Curry watches:

    Warriors point guard Stephen Curry sat out all of Thursday’s practice, but Jackson said that was no big deal.

    “We’re just continuing to play it smart,” Jackson said of Curry. “We don’t need him today. It’s making sure he’s ready when it matters most. But it’s just precautionary reasons.”

    Curry, who missed 40 games last season because of ankle issues, said he will be ready for the opener.


  17. From Hoops Analyst: Who Will Win ROY?


    • thanks, Prof. Zamir (a professional/academic versed in applied stats who’s a regular contributor over on g.s.o.m.) for your guess that they could win 44 if curry and bogut log 70 games each. agricultural commodities speculators make their guesses based on weather predictions, but the meteorologists could be more reliable than the fans putting a number on the games that those two are able to play at close to full capacity.

  18. Bloggers Roundtable: How many wins will get the Warriors into the playoffs this season? Will they get there?



    “This is a bad team with an unproven coach and a bad mix of players. All of their players are overrated with the exception maybe of Klay Thompson and Stephen Curry — and who knows what Curry can give them [because of his ankle problems that have lingered in the preseason].”


    • In short: the Ws have challenges. Wow, stop the presses.

      • Andrew Bogut is “nothing special?” This scout obviously has his head in the ground.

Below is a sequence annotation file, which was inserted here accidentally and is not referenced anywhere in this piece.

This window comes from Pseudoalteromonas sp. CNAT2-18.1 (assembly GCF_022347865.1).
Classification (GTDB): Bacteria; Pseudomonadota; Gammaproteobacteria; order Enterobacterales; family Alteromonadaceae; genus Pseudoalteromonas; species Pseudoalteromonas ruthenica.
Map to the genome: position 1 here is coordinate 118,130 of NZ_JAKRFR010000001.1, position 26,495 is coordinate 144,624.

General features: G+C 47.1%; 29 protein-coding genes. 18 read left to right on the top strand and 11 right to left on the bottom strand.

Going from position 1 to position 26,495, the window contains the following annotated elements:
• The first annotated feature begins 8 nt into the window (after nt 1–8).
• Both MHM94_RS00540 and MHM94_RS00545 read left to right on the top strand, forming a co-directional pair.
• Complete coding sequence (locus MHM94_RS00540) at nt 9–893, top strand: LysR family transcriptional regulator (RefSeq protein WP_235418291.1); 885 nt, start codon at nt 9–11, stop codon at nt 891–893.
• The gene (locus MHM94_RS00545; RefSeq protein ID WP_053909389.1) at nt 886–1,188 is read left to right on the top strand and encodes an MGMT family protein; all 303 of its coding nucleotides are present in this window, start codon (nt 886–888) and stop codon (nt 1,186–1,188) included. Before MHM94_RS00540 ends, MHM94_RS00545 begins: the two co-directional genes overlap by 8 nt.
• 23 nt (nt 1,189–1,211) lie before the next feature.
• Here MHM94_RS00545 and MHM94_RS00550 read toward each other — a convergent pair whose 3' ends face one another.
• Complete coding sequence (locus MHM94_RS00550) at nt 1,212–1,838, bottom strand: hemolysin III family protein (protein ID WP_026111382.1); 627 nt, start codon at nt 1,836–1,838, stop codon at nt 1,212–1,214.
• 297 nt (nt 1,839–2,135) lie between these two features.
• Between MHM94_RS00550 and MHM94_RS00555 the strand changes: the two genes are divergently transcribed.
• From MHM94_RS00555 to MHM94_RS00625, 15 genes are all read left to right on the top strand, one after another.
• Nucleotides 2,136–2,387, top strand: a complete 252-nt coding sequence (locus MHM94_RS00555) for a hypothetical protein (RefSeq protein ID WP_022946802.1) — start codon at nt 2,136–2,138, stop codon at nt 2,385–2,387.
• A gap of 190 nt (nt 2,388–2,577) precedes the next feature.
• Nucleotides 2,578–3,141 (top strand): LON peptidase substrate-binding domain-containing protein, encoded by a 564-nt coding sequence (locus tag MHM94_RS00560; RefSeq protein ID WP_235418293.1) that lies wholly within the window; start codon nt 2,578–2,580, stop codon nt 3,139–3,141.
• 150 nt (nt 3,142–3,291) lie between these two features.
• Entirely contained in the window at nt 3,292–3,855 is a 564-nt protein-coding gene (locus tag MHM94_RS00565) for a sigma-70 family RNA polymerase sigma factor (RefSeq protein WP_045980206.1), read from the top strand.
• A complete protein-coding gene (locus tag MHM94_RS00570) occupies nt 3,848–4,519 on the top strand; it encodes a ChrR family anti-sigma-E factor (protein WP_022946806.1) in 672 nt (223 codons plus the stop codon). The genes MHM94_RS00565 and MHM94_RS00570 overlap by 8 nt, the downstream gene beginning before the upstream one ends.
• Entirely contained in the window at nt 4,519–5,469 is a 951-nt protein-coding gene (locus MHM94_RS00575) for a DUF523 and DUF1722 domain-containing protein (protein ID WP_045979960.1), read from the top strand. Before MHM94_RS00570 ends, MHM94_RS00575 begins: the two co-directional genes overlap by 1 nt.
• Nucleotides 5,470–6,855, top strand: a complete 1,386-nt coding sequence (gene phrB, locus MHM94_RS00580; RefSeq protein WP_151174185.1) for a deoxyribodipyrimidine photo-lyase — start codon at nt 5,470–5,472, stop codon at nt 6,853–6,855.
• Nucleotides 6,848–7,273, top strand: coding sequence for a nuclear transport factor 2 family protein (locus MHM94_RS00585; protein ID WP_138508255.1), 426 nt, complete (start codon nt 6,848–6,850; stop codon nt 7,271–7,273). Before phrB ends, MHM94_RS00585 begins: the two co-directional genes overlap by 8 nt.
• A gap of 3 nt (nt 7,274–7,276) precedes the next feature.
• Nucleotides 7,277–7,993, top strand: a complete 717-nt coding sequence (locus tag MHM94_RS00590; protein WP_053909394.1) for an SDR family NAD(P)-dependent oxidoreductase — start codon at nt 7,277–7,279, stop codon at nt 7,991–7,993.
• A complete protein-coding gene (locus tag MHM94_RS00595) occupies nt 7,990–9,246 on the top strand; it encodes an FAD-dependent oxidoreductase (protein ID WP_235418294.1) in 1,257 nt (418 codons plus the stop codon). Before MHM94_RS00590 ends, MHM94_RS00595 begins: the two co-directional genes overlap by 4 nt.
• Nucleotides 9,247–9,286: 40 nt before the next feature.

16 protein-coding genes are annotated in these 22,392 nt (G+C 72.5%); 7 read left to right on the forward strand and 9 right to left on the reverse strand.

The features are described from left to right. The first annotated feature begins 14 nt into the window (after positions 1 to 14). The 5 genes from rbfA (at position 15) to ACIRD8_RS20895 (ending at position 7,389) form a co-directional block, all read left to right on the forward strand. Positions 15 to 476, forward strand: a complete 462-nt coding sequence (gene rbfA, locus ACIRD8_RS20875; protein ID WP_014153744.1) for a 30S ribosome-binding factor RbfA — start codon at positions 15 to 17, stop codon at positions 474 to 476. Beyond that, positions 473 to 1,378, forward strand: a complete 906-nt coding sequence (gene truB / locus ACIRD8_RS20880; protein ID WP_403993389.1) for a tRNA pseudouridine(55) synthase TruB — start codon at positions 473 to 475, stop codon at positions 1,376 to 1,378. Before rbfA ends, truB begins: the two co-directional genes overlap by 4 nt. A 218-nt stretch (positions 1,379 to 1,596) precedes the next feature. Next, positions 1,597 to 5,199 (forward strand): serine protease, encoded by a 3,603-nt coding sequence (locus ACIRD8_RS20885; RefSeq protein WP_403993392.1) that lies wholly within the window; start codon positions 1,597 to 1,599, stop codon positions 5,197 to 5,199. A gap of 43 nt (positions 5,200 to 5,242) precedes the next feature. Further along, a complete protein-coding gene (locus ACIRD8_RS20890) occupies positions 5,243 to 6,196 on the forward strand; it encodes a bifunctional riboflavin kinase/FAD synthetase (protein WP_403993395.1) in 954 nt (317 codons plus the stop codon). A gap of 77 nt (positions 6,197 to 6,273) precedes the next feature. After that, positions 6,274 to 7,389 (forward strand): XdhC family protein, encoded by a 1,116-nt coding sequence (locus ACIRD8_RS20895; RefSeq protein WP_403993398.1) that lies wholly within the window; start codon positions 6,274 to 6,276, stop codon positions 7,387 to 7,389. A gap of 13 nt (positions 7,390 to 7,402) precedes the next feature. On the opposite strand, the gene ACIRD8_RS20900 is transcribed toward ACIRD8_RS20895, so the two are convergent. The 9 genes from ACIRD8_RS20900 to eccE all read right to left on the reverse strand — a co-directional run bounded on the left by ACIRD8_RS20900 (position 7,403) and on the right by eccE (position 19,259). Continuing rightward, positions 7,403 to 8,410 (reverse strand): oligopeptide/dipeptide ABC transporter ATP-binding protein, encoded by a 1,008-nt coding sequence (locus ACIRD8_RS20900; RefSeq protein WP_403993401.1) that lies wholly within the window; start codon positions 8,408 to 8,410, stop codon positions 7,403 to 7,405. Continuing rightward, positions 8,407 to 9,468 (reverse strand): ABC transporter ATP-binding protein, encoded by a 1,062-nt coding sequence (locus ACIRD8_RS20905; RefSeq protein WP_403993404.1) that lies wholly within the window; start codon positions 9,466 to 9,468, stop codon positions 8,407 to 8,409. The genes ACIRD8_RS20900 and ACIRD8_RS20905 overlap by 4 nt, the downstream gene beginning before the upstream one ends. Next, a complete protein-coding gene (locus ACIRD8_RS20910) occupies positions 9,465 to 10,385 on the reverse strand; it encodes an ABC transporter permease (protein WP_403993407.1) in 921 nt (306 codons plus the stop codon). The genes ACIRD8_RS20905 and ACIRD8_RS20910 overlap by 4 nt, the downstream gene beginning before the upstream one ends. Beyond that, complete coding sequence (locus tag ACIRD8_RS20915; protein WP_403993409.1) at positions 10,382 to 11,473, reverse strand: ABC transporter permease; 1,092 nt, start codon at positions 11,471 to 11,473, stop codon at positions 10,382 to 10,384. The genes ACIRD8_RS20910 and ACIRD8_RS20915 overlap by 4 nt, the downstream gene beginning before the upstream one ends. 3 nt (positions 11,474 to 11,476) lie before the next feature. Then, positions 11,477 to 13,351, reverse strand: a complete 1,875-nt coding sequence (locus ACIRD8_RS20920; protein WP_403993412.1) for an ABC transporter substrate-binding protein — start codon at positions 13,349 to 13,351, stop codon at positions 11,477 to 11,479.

I’ve watched plenty of NBA games to know Andrew Bogut – healthy – is an elite, game-changing defensive center.

        I really don’t care if Bogut’s out another couple of weeks or a month – recovering from his devastating injury. If he comes back healthy, the GSW’s get a top 5 NBA center. Together with Festus Ezeli as a potentially competent backup C, I’m actually quite pleased with the Center position where the W’s consistently have received nothing in production for so many years…

  20. The Warriors three best players are Curry, Rush, and D. Lee, and Bogut if he is healthy.

    Warriors management will deperately try to show that Thompson and Barnes were the right draft choices, and will overplay both, and with Rush not taking many shots, lose close games in the process.

    We’ll sit back and watch Thompson take the most shots and turn the ball over at a high rate, and defend no one.

    Barnes should be coming off the bench. Barnes will make it as SF, as he can only hit an average percentage of his three’s when left wide open. His success depends on the Warriors running as he has little ability to get to the hoop successfully in the half-court game,and if Jackons’s history is any indication he will not have the Warriors running, nor does he know how design a decent fast break.

    • Is Mark Jackson really the coach? Or is he just the guy who makes the speeches ala G. W. Bush while other (hopefully) more capable guys make the decisions…

      • I think that’s still kind of an open question, Og. Maybe it’s all in how you define “real.”

  21. Steinmetz: Bogut not talking timetable for return

    How has the ankle been feeling the day after workouts?

    Bogut: ”It’s been feeling very good and it’s responding well. Surprisingly I haven’t had a whole lot of swelling and tightness issues. So, pretty positive but just have to keep doing it for a long period.”